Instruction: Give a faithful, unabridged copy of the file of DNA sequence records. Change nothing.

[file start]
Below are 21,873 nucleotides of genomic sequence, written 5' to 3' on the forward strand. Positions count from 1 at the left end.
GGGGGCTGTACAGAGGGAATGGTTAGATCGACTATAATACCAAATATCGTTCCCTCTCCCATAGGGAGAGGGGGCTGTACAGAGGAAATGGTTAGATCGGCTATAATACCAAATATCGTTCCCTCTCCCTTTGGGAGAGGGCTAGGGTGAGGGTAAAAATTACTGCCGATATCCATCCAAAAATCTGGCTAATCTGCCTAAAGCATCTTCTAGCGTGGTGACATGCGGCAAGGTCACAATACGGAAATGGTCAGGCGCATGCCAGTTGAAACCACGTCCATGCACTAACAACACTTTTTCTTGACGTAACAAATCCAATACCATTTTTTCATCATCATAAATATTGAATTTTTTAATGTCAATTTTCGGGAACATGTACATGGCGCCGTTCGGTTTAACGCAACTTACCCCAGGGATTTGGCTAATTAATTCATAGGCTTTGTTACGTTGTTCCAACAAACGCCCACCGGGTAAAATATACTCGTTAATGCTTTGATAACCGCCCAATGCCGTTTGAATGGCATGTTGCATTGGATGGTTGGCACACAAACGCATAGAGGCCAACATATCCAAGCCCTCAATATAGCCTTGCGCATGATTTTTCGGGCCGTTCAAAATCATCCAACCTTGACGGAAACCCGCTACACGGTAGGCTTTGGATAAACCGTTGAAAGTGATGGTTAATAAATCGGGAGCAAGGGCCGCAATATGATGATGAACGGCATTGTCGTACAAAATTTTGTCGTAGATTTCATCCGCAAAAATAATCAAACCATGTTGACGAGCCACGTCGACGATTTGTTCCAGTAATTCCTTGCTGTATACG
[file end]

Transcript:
Below are 21,873 nucleotides of genomic sequence, written 5' to 3' on the forward strand. Positions count from 1 at the left end.
GGGGGCTGTACAGAGGGAATGGTTAGATCGACTATAATACCAAATATCGTTCCCTCTCCCATAGGGAGAGGGGGCTGTACAGAGGAAATGGTTAGATCGGCTATAATACCAAATATCGTTCCCTCTCCCTTTGGGAGAGGGCTAGGGTGAGGGTAAAAATTACTGCCGATATCCATCCAAAAATCTGGCTAATCTGCCTAAAGCATCTTCTAGCGTGGTGACATGCGGCAAGGTCACAATACGGAAATGGTCAGGCGCATGCCAGTTGAAACCACGTCCATGCACTAACAACACTTTTTCTTGACGTAACAAATCCAATACCATTTTTTCATCATCATAAATATTGAATTTTTTAATGTCAATTTTCGGGAACATGTACATGGCGCCGTTCGGTTTAACGCAACTTACCCCAGGGATTTGGCTAATTAATTCATAGGCTTTGTTACGTTGTTCCAACAAACGCCCACCGGGTAAAATATACTCGTTAATGCTTTGATAACCGCCCAATGCCGTTTGAATGGCATGTTGCATTGGATGGTTGGCACACAAACGCATAGAGGCCAACATATCCAAGCCCTCAATATAGCCTTGCGCATGATTTTTCGGGCCGTTCAAAATCATCCAACCTTGACGGAAACCCGCTACACGGTAGGCTTTGGATAAACCGTTGAAAGTGATGGTTAATAAATCGGGAGCAAGGGCCGCAATATGATGATGAACGGCATTGTCGTACAAAATTTTGTCGTAGATTTCATCCGCAAAAATAATCAAACCATGTTGACGAGCCACGTCGACGATTTGTTCCAGTAATTCCTTGCTGTATACG